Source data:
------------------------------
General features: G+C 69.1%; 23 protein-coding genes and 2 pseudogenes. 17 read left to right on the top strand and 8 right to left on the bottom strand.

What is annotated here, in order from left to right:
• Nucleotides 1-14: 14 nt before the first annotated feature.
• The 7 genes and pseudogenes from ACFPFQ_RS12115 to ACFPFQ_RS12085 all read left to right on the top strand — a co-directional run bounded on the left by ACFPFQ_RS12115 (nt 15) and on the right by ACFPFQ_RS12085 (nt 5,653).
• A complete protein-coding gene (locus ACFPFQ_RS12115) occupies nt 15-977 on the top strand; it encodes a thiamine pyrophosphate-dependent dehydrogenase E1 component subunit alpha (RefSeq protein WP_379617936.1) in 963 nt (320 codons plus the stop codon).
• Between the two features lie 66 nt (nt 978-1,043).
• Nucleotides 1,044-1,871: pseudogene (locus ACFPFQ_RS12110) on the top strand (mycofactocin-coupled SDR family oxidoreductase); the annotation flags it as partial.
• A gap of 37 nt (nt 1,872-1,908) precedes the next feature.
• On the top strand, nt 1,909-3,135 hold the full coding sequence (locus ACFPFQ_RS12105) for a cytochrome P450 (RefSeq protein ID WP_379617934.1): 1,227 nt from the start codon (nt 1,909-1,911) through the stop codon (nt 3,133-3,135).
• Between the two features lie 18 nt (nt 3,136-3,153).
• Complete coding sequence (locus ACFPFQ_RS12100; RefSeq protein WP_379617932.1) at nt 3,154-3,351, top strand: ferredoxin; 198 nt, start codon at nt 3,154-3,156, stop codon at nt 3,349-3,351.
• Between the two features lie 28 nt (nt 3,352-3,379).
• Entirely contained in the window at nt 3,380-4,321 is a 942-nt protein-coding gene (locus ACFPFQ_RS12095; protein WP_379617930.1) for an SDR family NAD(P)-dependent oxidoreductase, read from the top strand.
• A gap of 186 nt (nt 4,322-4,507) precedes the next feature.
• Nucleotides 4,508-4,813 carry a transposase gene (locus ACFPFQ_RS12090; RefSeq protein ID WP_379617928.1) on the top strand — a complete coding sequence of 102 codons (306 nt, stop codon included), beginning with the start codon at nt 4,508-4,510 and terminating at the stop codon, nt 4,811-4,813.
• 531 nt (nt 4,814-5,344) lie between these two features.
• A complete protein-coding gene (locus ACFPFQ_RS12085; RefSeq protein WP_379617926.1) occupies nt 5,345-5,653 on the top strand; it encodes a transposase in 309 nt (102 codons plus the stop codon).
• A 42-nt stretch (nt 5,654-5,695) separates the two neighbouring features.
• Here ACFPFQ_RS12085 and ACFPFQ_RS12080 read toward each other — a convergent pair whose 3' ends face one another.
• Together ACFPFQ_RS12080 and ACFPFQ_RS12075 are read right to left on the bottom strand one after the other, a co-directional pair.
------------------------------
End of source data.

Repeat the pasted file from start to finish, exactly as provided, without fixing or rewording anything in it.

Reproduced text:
General features: G+C 69.1%; 23 protein-coding genes and 2 pseudogenes. 17 read left to right on the top strand and 8 right to left on the bottom strand.

What is annotated here, in order from left to right:
• Nucleotides 1-14: 14 nt before the first annotated feature.
• The 7 genes and pseudogenes from ACFPFQ_RS12115 to ACFPFQ_RS12085 all read left to right on the top strand — a co-directional run bounded on the left by ACFPFQ_RS12115 (nt 15) and on the right by ACFPFQ_RS12085 (nt 5,653).
• A complete protein-coding gene (locus ACFPFQ_RS12115) occupies nt 15-977 on the top strand; it encodes a thiamine pyrophosphate-dependent dehydrogenase E1 component subunit alpha (RefSeq protein WP_379617936.1) in 963 nt (320 codons plus the stop codon).
• Between the two features lie 66 nt (nt 978-1,043).
• Nucleotides 1,044-1,871: pseudogene (locus ACFPFQ_RS12110) on the top strand (mycofactocin-coupled SDR family oxidoreductase); the annotation flags it as partial.
• A gap of 37 nt (nt 1,872-1,908) precedes the next feature.
• On the top strand, nt 1,909-3,135 hold the full coding sequence (locus ACFPFQ_RS12105) for a cytochrome P450 (RefSeq protein ID WP_379617934.1): 1,227 nt from the start codon (nt 1,909-1,911) through the stop codon (nt 3,133-3,135).
• Between the two features lie 18 nt (nt 3,136-3,153).
• Complete coding sequence (locus ACFPFQ_RS12100; RefSeq protein WP_379617932.1) at nt 3,154-3,351, top strand: ferredoxin; 198 nt, start codon at nt 3,154-3,156, stop codon at nt 3,349-3,351.
• Between the two features lie 28 nt (nt 3,352-3,379).
• Entirely contained in the window at nt 3,380-4,321 is a 942-nt protein-coding gene (locus ACFPFQ_RS12095; protein WP_379617930.1) for an SDR family NAD(P)-dependent oxidoreductase, read from the top strand.
• A gap of 186 nt (nt 4,322-4,507) precedes the next feature.
• Nucleotides 4,508-4,813 carry a transposase gene (locus ACFPFQ_RS12090; RefSeq protein ID WP_379617928.1) on the top strand — a complete coding sequence of 102 codons (306 nt, stop codon included), beginning with the start codon at nt 4,508-4,510 and terminating at the stop codon, nt 4,811-4,813.
• 531 nt (nt 4,814-5,344) lie between these two features.
• A complete protein-coding gene (locus ACFPFQ_RS12085; RefSeq protein WP_379617926.1) occupies nt 5,345-5,653 on the top strand; it encodes a transposase in 309 nt (102 codons plus the stop codon).
• A 42-nt stretch (nt 5,654-5,695) separates the two neighbouring features.
• Here ACFPFQ_RS12085 and ACFPFQ_RS12080 read toward each other — a convergent pair whose 3' ends face one another.
• Together ACFPFQ_RS12080 and ACFPFQ_RS12075 are read right to left on the bottom strand one after the other, a co-directional pair.